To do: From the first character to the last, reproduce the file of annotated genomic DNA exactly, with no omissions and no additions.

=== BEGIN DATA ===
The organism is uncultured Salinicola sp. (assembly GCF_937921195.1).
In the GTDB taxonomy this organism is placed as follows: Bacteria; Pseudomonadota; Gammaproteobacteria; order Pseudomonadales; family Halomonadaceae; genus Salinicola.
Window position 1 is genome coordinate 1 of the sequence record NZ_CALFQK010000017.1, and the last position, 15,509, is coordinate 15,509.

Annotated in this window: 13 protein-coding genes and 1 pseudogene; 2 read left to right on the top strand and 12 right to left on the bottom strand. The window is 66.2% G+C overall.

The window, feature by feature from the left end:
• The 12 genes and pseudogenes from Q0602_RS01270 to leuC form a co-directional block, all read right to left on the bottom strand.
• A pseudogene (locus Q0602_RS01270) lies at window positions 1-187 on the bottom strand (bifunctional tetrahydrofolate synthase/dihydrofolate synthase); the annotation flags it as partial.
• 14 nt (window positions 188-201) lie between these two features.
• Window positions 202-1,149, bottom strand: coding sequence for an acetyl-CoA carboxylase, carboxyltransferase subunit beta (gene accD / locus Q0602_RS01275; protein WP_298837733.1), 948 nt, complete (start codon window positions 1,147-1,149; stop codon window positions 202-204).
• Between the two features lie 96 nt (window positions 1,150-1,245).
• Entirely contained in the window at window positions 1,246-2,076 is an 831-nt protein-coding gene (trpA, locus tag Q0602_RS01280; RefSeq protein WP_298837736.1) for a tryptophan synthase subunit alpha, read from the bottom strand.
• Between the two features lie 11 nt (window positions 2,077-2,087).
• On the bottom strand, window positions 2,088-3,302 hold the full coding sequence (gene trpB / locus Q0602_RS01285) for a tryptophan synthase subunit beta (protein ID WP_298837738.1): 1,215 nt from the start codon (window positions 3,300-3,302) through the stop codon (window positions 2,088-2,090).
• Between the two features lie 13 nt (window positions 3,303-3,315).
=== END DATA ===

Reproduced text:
The organism is uncultured Salinicola sp. (assembly GCF_937921195.1).
In the GTDB taxonomy this organism is placed as follows: Bacteria; Pseudomonadota; Gammaproteobacteria; order Pseudomonadales; family Halomonadaceae; genus Salinicola.
Window position 1 is genome coordinate 1 of the sequence record NZ_CALFQK010000017.1, and the last position, 15,509, is coordinate 15,509.

Annotated in this window: 13 protein-coding genes and 1 pseudogene; 2 read left to right on the top strand and 12 right to left on the bottom strand. The window is 66.2% G+C overall.

The window, feature by feature from the left end:
• The 12 genes and pseudogenes from Q0602_RS01270 to leuC form a co-directional block, all read right to left on the bottom strand.
• A pseudogene (locus Q0602_RS01270) lies at window positions 1-187 on the bottom strand (bifunctional tetrahydrofolate synthase/dihydrofolate synthase); the annotation flags it as partial.
• 14 nt (window positions 188-201) lie between these two features.
• Window positions 202-1,149, bottom strand: coding sequence for an acetyl-CoA carboxylase, carboxyltransferase subunit beta (gene accD / locus Q0602_RS01275; protein WP_298837733.1), 948 nt, complete (start codon window positions 1,147-1,149; stop codon window positions 202-204).
• Between the two features lie 96 nt (window positions 1,150-1,245).
• Entirely contained in the window at window positions 1,246-2,076 is an 831-nt protein-coding gene (trpA, locus tag Q0602_RS01280; RefSeq protein WP_298837736.1) for a tryptophan synthase subunit alpha, read from the bottom strand.
• Between the two features lie 11 nt (window positions 2,077-2,087).
• On the bottom strand, window positions 2,088-3,302 hold the full coding sequence (gene trpB / locus Q0602_RS01285) for a tryptophan synthase subunit beta (protein ID WP_298837738.1): 1,215 nt from the start codon (window positions 3,300-3,302) through the stop codon (window positions 2,088-2,090).
• Between the two features lie 13 nt (window positions 3,303-3,315).